Graphene innovation aims to improve lithium-metal battery safety
“Widely used lithium-ion batteries cannot satisfy the increasing requirement of energy storage systems in portable electronics and electric vehicles. New lithium metal anode batteries, like Li-S and Li-air batteries, are highly sought. Lithium metal provides an extremely high theoretical specific capacity, which is almost 10 times more energy than graphite,” said Prof. Qiang Zhang, at the Department of Chemical Engineering, Tsinghua University.
“However, the practical applications of lithium metals are strongly hindered by lithium dendrite growth in continuous cycles. This induces safety concerns. The lithium dendrites may cause internal short circuits resulting in fire. Furthermore, the formation of lithium dendrites induces very low cycling efficiency.”
The dendrite growth and unstable solid electrolyte interphase consume a large amount of lithium and electrolyte which leads to irreversible battery capacity losses and inhibiting the dendrites growth
Several approaches have been proposed to slow the growth of dendrites including electrolyte modification, artificial solid electrolyte interphase layers as well as electrode construction.
“We noticed that by decreasing the local current density heavily, lithium dendrite growth could be efficiently inhibited. Based on this concept, we employed unstacked graphene with an ultrahigh specific surface area to build a nanostructured anode. And it turned out to be a very efficient idea,” said Rui Zhang, a Ph.D. student and the lead author. “Additionally, we have employed the dual-salt electrolyte to acquire more stable and more flexible solid electrolyte interphase, which can protect the lithium metal from further reactions with electrolyte.”
The graphene-based anode offered improvement which included an ultralow local current density on the surface of graphene anode (a ten-thousandth of that on routine Cu foil-based anodes) induced by the large specific surface area of 1666 m2 g-1, which inhibited dendrite growth and brought uniform lithium deposition morphology.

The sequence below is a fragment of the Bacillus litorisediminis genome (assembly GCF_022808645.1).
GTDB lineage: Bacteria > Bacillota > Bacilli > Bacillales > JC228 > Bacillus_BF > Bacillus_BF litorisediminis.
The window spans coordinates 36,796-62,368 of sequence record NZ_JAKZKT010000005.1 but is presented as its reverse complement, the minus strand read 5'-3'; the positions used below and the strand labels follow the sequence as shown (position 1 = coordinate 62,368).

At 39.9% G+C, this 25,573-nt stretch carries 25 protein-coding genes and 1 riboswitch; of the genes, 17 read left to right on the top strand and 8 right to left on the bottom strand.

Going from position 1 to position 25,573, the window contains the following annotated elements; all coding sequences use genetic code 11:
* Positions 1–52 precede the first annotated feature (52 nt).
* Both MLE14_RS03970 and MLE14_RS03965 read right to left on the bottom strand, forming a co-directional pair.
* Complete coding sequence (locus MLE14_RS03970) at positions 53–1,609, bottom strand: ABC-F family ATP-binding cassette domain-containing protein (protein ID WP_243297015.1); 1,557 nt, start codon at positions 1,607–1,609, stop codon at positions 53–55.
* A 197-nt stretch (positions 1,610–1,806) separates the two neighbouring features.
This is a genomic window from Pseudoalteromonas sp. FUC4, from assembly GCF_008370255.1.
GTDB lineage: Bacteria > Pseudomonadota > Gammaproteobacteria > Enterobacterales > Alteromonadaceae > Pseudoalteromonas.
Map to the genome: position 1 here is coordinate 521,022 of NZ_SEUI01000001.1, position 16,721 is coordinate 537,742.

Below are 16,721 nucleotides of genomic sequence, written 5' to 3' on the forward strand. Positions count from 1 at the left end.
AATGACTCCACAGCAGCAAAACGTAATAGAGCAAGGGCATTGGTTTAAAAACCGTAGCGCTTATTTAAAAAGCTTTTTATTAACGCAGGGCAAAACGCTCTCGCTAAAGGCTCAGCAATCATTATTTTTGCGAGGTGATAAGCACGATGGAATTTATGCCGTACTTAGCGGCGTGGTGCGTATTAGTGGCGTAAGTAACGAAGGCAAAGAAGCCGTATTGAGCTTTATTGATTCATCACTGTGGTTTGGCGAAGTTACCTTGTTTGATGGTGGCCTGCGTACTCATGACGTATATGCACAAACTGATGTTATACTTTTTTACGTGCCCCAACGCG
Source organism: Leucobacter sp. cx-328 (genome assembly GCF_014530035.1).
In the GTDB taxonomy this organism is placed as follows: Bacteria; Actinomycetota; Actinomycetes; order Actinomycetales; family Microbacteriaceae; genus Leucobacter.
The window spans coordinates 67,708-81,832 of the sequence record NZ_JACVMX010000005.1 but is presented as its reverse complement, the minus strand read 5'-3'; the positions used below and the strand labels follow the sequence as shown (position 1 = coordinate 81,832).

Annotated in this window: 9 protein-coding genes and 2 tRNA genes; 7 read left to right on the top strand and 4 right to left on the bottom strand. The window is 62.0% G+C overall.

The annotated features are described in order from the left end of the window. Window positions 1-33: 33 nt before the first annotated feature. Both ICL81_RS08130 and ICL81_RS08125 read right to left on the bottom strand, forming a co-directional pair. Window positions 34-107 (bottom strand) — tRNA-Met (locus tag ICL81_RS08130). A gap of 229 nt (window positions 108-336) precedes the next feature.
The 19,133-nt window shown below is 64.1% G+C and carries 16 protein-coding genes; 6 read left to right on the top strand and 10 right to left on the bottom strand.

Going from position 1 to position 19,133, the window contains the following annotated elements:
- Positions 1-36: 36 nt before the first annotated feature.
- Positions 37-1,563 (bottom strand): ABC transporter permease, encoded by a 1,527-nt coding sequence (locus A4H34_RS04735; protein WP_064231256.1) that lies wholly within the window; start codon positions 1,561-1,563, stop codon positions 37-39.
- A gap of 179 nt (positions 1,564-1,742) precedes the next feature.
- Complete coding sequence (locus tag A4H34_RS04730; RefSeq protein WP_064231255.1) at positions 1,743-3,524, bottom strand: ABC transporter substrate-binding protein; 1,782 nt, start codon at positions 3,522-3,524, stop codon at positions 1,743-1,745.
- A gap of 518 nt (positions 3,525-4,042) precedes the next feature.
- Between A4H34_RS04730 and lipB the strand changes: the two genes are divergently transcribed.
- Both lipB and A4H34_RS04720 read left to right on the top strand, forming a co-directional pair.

The anode also offers a high stable cycling capacity of 4.0 mAh mg-1 induced by the high pore volume (1.65 cm3 g-1) of unstacked graphene, more than 10 times of the graphite anode in lithium-ion batteries (0.372 mAh mg-1).
The anode also exhibits high electrical conductivity (435 S cm-1), leading to low interface impedance, stable charging/discharging performance, and high cycling efficiencies.
“The ultralow local current density induced by conductive nanostructured anodes with high specific surface area can help improve the stability and electrochemistry performance of lithium metal anodes,” said Xin-Bing Cheng, a co-author of the work.
The research findings have been published in the journal Advanced Materials on March 16, 2016. For more, see “Conductive Nanostructured Scaffolds Render Low Local Current Density to Inhibit Lithium Dendrite Growth.”
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